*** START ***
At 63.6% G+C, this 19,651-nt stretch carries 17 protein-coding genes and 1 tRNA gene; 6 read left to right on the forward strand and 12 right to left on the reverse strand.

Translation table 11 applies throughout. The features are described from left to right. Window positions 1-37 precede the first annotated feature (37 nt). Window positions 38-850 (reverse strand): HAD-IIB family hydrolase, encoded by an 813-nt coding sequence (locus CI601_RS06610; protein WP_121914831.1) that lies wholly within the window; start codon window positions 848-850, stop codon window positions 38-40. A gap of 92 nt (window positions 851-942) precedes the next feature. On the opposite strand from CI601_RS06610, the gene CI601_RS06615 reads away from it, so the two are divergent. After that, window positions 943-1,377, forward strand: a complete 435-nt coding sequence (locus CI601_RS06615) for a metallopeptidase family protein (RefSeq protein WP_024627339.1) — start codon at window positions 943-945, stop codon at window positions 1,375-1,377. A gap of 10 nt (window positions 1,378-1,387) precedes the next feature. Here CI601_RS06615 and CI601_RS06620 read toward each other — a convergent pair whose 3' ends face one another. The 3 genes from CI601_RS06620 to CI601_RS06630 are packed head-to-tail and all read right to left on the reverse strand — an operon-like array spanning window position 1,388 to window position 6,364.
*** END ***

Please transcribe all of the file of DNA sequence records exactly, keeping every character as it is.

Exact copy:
At 63.6% G+C, this 19,651-nt stretch carries 17 protein-coding genes and 1 tRNA gene; 6 read left to right on the forward strand and 12 right to left on the reverse strand.

Translation table 11 applies throughout. The features are described from left to right. Window positions 1-37 precede the first annotated feature (37 nt). Window positions 38-850 (reverse strand): HAD-IIB family hydrolase, encoded by an 813-nt coding sequence (locus CI601_RS06610; protein WP_121914831.1) that lies wholly within the window; start codon window positions 848-850, stop codon window positions 38-40. A gap of 92 nt (window positions 851-942) precedes the next feature. On the opposite strand from CI601_RS06610, the gene CI601_RS06615 reads away from it, so the two are divergent. After that, window positions 943-1,377, forward strand: a complete 435-nt coding sequence (locus CI601_RS06615) for a metallopeptidase family protein (RefSeq protein WP_024627339.1) — start codon at window positions 943-945, stop codon at window positions 1,375-1,377. A gap of 10 nt (window positions 1,378-1,387) precedes the next feature. Here CI601_RS06615 and CI601_RS06620 read toward each other — a convergent pair whose 3' ends face one another. The 3 genes from CI601_RS06620 to CI601_RS06630 are packed head-to-tail and all read right to left on the reverse strand — an operon-like array spanning window position 1,388 to window position 6,364.